Javelin Pro-Hunt Bipod
- By Pete Moore
- 1 Comments
- Last updated: 28/11/2019
As you might recall, Spartan Precision Equipment sent me some of their latest innovations a few months ago, which I looked in brief and detail. They also mentioned a new bipod variant of their Javelin system called the Pro-Hunt and the Weiner Sucker mount. Well, I now have both of these for your delectation!
The Pro-Hunt could be termed as; ‘the same, but different’, as unsurprisingly it uses the winning Javelin bipod formula of light weight, yet strong components combined with their unique and patented magnetic attachment system. Let me explain to the uninitiated; conventional systems are physically anchored to the rifle; using a Picatinny rail or sling stud. Good enough, but in both cases have to be unclamped to remove. The Javelin uses a socket that’s permanently fitted to or in the forend by a steel screw and a magnetic spigot that sits on top of the pod, so literally just plugs in and stays where it is, so can be removed or fitted as required. This saves both weight and bulk on-rifle.
With sliding leg sections to give height adjustment, combined rubber and tipped feet, lockable cant and limited traverse, it’s both simple yet sophisticated. However, the current design had a few short comings, in the light of user feedback and continuing development, which the Pro-Hunt seeks to address. This ongoing improvement is a hallmark of Spartan’s success, as we have seen the Javelin refined and reimagined over the years.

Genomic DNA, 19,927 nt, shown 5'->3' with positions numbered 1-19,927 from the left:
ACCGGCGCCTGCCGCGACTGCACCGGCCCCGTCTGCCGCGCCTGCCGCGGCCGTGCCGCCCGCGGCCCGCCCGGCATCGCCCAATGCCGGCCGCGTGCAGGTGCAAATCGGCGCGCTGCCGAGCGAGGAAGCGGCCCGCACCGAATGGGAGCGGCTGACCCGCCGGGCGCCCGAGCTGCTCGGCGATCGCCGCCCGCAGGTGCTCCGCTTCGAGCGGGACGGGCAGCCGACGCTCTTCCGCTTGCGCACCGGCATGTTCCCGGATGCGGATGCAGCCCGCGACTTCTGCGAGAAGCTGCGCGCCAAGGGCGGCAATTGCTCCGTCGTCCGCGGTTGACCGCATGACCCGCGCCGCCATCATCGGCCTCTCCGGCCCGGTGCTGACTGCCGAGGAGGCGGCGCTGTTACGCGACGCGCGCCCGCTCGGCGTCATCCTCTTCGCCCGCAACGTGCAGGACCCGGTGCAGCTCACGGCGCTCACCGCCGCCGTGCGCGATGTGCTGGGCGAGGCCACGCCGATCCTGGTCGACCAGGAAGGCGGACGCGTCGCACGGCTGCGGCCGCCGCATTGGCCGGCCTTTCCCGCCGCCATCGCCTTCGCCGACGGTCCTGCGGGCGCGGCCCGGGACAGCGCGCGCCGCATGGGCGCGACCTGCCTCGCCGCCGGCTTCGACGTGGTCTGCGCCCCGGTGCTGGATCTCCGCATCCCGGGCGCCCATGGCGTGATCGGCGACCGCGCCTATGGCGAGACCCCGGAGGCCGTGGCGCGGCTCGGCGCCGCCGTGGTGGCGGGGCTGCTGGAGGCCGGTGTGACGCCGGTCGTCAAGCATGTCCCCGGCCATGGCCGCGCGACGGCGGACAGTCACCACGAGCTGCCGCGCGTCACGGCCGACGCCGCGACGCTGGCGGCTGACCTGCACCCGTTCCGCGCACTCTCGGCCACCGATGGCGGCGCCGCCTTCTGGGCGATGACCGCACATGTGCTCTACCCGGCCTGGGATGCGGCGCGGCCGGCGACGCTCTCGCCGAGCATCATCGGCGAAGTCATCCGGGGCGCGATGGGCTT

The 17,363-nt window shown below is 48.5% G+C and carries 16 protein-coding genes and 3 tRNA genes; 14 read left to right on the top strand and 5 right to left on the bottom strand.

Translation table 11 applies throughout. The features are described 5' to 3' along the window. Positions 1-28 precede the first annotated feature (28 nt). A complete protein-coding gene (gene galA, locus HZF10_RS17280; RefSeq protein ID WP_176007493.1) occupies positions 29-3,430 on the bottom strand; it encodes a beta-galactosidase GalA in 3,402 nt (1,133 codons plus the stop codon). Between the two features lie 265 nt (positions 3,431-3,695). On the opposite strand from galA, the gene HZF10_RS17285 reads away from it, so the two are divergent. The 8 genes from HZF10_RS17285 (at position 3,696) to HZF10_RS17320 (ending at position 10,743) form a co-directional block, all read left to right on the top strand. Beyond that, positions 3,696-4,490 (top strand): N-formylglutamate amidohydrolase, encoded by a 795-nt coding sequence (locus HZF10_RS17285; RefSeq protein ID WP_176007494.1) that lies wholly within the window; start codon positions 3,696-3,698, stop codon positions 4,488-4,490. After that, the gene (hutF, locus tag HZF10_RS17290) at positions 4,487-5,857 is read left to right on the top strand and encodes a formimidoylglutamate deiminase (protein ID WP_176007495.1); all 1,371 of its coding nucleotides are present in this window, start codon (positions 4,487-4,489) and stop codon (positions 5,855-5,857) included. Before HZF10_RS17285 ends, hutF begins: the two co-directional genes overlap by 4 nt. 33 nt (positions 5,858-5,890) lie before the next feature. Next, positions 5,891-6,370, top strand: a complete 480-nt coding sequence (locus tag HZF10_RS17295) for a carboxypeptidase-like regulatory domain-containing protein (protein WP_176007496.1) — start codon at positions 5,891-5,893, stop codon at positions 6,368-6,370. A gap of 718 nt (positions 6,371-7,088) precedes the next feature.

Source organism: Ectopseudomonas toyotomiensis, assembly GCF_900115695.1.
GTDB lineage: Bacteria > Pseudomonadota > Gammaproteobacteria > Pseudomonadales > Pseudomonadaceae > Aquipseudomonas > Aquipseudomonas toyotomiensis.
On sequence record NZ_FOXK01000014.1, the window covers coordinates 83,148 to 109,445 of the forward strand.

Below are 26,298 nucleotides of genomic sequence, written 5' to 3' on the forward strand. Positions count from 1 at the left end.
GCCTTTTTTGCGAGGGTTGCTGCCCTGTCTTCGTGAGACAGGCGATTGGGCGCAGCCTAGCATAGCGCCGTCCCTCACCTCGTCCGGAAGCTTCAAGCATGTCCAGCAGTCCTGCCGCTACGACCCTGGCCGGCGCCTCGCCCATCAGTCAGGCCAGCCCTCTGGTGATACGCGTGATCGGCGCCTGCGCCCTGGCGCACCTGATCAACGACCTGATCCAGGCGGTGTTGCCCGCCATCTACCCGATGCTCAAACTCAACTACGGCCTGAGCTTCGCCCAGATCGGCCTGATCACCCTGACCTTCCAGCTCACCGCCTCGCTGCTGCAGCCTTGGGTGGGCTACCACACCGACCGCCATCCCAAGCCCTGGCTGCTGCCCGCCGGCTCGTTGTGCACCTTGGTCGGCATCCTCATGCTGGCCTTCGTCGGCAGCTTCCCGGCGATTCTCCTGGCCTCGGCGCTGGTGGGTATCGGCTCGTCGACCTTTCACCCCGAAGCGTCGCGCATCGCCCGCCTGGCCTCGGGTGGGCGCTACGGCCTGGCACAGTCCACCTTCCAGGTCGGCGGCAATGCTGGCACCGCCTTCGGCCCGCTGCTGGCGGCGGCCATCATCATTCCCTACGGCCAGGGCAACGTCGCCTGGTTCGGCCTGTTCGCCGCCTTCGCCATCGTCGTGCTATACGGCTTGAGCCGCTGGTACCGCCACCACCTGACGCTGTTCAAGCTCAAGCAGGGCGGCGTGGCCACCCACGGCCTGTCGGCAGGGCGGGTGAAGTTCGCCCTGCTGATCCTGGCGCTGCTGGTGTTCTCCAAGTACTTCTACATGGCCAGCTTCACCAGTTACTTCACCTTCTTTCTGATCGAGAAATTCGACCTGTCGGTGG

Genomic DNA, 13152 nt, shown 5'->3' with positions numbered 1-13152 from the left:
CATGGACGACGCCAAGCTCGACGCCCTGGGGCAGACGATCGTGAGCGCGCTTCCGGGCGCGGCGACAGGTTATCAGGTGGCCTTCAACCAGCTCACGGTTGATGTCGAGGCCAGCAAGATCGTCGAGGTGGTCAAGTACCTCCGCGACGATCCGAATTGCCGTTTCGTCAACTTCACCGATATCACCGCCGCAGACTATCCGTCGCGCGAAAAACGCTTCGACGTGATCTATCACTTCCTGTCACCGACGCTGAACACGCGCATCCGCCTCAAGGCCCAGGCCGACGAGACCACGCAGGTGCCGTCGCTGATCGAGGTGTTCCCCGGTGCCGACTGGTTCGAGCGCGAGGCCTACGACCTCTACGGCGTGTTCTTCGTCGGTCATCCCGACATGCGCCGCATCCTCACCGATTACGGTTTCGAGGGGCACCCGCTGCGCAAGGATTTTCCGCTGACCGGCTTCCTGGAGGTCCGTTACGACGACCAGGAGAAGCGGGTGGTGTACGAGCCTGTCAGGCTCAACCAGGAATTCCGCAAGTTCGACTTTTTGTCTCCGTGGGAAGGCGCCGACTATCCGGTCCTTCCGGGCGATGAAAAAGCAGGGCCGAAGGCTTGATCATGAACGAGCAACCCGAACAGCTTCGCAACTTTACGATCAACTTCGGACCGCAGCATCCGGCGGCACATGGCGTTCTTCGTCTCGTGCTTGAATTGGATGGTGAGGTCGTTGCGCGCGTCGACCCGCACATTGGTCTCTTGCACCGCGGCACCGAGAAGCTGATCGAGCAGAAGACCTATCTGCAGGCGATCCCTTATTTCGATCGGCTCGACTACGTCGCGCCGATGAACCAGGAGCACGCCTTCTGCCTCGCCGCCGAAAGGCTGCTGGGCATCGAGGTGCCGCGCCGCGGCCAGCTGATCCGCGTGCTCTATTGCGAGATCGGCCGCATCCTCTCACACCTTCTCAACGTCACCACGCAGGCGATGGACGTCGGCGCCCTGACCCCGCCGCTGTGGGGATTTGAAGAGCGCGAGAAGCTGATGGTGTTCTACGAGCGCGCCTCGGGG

As I see it, here’s what’s different. The leg sections are now all carbon fibre and extend from the top and not the bottom, so reducing the chance of getting debris inside. Locking is by a rotary collar, as opposed to having to rotate the whole lower leg. Taking a leaf from their new Lite range, they now screw into the top section (yoke) which makes production of both Standard and Long models easier. The dual-role feet remain the same, with pull-off rubber boots for general use, that expose Tungsten Carbide tips for harder surfaces, like rock etc.
In the original design, one leg is fixed in the yoke and hinges for storage, a possible problem was instability with the chance of the rifle falling over. The Pro-Hunt’s yoke now incorporates a lock that engages as the leg deploys, to give a rigid platform; however, a simple press of the catch allows it to be stowed. The spigot section hinges left and right to allow cant and the new tensioning lever is shorter and can be repositioned to offer maximum force as required. As before, the limited traverse is accomplished by the mount and given the way the pod is positioned (forward or back) also locks out for a more stable position.
Dimensionally, little has changed; figures below are for both Standard (S) and Long (L) versions, the only marginal trade-off is the earlier Standard weighs 5.22oz, which is negligible.